1549, "Coverdale", translation of Erasmus' Paraphrasis of James 2:1-7:  "He yt hath..preferred the vndeseruing rich man before the deseruing pore man" (Oxford English dictionary).

1891, Henry Sidgwick:  "the distinctive principle of the English system is that Government is not to discriminate between the deserving and the undeserving poor, but to secure to all who are destitute a minimum of subsistence under conditions deterrent but not painful:  and this principle would be rejected as too harsh by many who now accept it, were it not for the assumption that private almsgivers will be ready to undertake the task of discrimination which Government declines, and to accord more generous and tender treatment to those who have fallen into distress through undeserved calamities" (Henry Sidgwick, The elements of politics (London:  Macmillan & Co., 1891), 202).  A debate over the justice of the distinction seems to have raged during the Victorian period, so there is much more where this comes from.  Indeed, according to the OED, the roots of it might be traced back, in English at least, to 

c. 2001, supposedly "Dorothy Day" (pseudo-Dorothy Day):  "The gospel takes away our right forever, to discriminate between the deserving and the undeserving poor."  Though Dorothy Day (1897-1980) does indeed seem to have been of this opinion, and invokes the distinction more than once, I have yet to track this very sentence to any of her known works or sayings, not even in the Catholic Worker-sponsored Dorothy Day Library on the Web.  Nor was I able (in mid-July of 2015) to get Google to turn it up in a search limited to the years before 2001. What is more, Day specialists and authors James Allaire (Webmaster, Dorothy Day Library on the Web), Robert Ellsberg (Publisher, Orbis Books), Jim Forest (like some of the others a Day biographer), and Phillip M. Runkel (Archivist, Dorothy Day-Catholic Worker Collection, Special Collections and University Libraries, Raynor Memorial Libraries, Marquette University) all concur in suspecting it (which is to say the very sentence) of inauthenticity (correspondence with Steve Perisho, week of 13 July 2015).  My guess is that it derives from (at best) some second party's encapsulating summary or reformulation of her position (itself somewhat unoriginal (Sidgwick and others, above)).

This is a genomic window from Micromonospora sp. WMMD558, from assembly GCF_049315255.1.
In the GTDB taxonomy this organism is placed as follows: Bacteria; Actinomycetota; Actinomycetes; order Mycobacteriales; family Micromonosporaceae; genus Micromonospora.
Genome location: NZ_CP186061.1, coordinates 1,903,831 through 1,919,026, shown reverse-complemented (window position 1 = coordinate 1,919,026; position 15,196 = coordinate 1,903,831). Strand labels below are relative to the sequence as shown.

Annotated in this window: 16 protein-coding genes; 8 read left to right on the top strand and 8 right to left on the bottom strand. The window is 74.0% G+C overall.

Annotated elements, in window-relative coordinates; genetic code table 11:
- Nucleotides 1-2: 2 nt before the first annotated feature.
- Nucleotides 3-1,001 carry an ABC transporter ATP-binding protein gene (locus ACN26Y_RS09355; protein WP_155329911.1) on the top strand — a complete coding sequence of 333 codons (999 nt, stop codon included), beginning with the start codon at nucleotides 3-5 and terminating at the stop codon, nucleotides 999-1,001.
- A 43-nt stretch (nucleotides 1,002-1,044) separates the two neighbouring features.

"ask grace, not doctrine; desire, not intellect; the groaning of prayer and not studious reading"

"seek the answer in God’s grace, not in doctrine; in the longing of the will, not in the understanding; in the sighs of prayer, not in research; seek the bridegroom not the teacher; God and not man; darkness not daylight; and look not to the light but rather to the raging fire that carries the soul to God with intense fervor and glowing love [(interroga gratiam, non doctrinam; desiderium, non intellectum; gemitum orationis, non studium lectionis; sponsum, non magistrum; Deum, non hominem, caliginem, non claritatem; non lucem, sed ignem totaliter inflammantem et in Deum excessivis unctionibus et ardentissimis affectionibus transferentem)]. The fire is God, and the furnace is in Jerusalem, fired by Christ in the ardor of his loving passion. Only he understood this who said: My soul chose hanging and my bones death. Anyone who cherishes this kind of death can see God, for it is certainly true that: No man can look upon me and live."

     St. Bonaventure, Itinerarium mentis in Deum 7.6, as translated in the Liturgy of the hours, Office of readings for the Feast of St. Bonaventure.  Latin from p. 313 of vol. 5 of the Quaracchi edition as reproduced in Itinerarium mentis in Deum, trans. Zachary Hayes, Works of St. Bonaventure (Saint Bonaventure, NY:  Franciscan Institute Publications, 2002), 138.  (The translation in the heading, however, is taken from the one by Hayes.)
     Yet this comes, of course, at the end of a long and rigorous itinerarium.  "For Saint Bonaventure is an intellectual, although not an intellectualist; his vocation is that of a theologian who craves for understanding.  Intellectual activity is as necessary for him [(as distinguished from his master, Saint Francis of Assisi)] as his daily bread" (Philotheus Boehner, OFM, in the "Notes and commentary" (p. 220 of the Franciscan Institute edition given above)).